It’s rare that “fourth time lucky” is required in boxing. If third time’s a charm, then it must take some serious misfortune to require one more attempt. But that’s where we are with David Avanesyan vs Josh Kelly – a cursed match-up for the European welterweight title that is now scheduled for Feb. 20 as part of Matchroom Boxing’s 2021 slate.
“The whole thing has been very frustrating,” Carl Greaves, Avanesyan’s trainer and promoter, told me this week. “Over the four fights in total that were supposed to happen we will have done around 26 weeks training for this one opponent – Josh Kelly”.
I asked him whether it would be more of a relief than anything to finally get this fight over the line, and Greaves agreed.
“I’ll be glad once this fight is out of the way so we can finally move on,” he added, also alluding to Avanesyan’s professionalism throughout the two-and-a-half-year debacle. “There is always the same hunger with David. He trains very hard and is a pleasure to work with. I’ve not seen much difference across all the camps – he’s a consummate professional.”
It’s been a tough few months for his Russian charge. Avanesyan (26-3-1) has been looking to build on a blistering 2019 for some time now. The 32-year-old walked through Kerman Lejarraga twice and blew out Jose del Rio in Spain over an impressive 12 months in the 147-pound division, but hasn’t graced a ring since December of that year.
“As soon as the fight got postponed I wanted to go home to see my family as I missed them over Christmas,” Avanesyan told me candidly. “Matchroom kindly paid for my flight to go home. There was no direct flight to Moscow so I had to change in Dubai where I stayed for a couple of nights to relax. I was able to go home for a week where I was able to train twice a day, before I returned to the UK where I’ve been back training with Carl since the 16th [January].”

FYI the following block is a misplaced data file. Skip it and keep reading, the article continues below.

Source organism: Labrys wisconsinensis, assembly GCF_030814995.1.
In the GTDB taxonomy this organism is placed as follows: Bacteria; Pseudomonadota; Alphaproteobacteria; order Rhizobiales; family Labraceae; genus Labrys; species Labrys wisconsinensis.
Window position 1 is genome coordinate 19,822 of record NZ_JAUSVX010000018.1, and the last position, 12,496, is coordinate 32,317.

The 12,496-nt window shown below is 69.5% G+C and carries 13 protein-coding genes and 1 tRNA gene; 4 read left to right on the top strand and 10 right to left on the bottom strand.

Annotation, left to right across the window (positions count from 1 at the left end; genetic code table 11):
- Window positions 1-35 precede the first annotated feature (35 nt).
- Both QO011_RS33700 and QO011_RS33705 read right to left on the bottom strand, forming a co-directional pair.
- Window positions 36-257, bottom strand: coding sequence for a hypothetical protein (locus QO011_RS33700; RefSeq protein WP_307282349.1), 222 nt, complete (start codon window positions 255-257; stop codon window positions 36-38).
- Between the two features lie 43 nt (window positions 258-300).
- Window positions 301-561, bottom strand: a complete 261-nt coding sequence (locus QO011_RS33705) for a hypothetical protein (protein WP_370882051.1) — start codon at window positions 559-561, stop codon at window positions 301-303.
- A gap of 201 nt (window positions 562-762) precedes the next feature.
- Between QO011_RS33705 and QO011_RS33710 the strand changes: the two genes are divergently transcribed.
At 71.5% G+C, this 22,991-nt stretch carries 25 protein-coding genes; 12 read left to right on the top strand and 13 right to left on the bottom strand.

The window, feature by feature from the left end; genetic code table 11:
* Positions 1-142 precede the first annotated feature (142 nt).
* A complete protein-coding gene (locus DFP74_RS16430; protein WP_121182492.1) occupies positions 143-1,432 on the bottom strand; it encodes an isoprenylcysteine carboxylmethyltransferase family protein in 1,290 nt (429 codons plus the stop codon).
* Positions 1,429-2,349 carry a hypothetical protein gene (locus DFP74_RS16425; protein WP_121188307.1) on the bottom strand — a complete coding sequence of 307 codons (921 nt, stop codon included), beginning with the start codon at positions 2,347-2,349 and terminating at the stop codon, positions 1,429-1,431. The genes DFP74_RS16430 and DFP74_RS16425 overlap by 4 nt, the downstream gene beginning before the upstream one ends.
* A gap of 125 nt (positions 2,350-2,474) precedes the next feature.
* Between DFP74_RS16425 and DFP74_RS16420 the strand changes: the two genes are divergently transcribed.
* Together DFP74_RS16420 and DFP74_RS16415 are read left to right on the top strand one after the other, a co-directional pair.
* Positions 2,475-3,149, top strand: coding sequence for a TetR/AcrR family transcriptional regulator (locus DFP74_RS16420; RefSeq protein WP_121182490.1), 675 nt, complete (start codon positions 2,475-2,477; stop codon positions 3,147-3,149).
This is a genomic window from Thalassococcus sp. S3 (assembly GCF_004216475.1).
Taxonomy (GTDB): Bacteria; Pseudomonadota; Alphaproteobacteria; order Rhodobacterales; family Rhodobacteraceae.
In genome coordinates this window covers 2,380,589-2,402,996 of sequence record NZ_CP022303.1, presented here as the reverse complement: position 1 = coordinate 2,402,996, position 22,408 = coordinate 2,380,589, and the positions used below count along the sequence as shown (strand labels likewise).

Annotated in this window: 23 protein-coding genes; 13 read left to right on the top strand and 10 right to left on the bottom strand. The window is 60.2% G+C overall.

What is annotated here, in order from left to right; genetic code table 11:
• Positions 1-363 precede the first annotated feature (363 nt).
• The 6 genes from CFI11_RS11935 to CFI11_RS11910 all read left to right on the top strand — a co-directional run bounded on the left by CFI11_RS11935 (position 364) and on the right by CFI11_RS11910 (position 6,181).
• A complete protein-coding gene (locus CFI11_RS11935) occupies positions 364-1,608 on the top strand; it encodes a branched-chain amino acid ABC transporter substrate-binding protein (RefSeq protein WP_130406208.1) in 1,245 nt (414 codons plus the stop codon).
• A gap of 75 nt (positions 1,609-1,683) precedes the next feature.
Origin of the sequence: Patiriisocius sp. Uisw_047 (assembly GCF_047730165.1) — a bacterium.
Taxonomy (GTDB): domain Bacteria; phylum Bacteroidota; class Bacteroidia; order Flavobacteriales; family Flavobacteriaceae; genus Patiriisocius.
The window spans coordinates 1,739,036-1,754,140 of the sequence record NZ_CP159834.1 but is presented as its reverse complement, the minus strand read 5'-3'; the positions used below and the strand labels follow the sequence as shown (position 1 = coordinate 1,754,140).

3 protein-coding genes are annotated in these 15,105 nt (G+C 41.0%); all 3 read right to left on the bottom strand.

Now that he’s back in Blighty, both eyes are firmly fixed, once again, on Josh Kelly. I asked David whether he thought this wait would suit either himself or Kelly.
“We have both been out of the ring the same time, so I don’t think anyone has the advantage. He’s younger, but I’m very fresh and have a lot more experience.”
He’s right. Kelly is a relative novice in the pro ranks having only eleven fights since turning over in 2017. Kelly represented Great Britain at the 2016 Olympic Games, but Avanesyan believes he has the physical and technical advantages ahead of their scheduled fight.
“He was a good amateur boxer, very flashy and likes to showboat. But he makes loads of mistakes, which I will exploit. I’m close to my peak but – as you’ve seen from my performances in 2019 – I am still improving all the time.”
The bookies are struggling to split both fighters, with Avanesyan currently even money with a lot of firms. But the Russian feels comfortable in the UK, lives happily in Newark, Nottinghamshire, and hasn’t any concerns over the judging on Matchroom’s show.
“People are saying that if it goes to the judges I will not get the decision in England, but I have a lot of English friends and my team are English. I’m not concerned but I don’t expect to leave it in the judges’ hands anyway.”
He tells me that a win would see him and his team push for a final eliminator or a world title shot in the welterweight division, with some huge-money fights on the horizon if he’s successful on Feb. 20.
His hometown of Tabynskoe in the southwest of Russia is behind David, with this fight being “big news” back home. He’s a “massive name” in his home city, and everyone will be behind him on fight night.
So how does the fight pan out? “I hit hard with both hands,” he concludes. “Let’s see how he reacts – but I won’t give my game plan away”.
Since the original announcement in 2018, this fight has been cursed. But come Feb. 20 David Avanesyan is convinced it’ll be worth the wait.
Avanesyan vs Kelly will stream live on DAZN on Saturday, Feb. 20.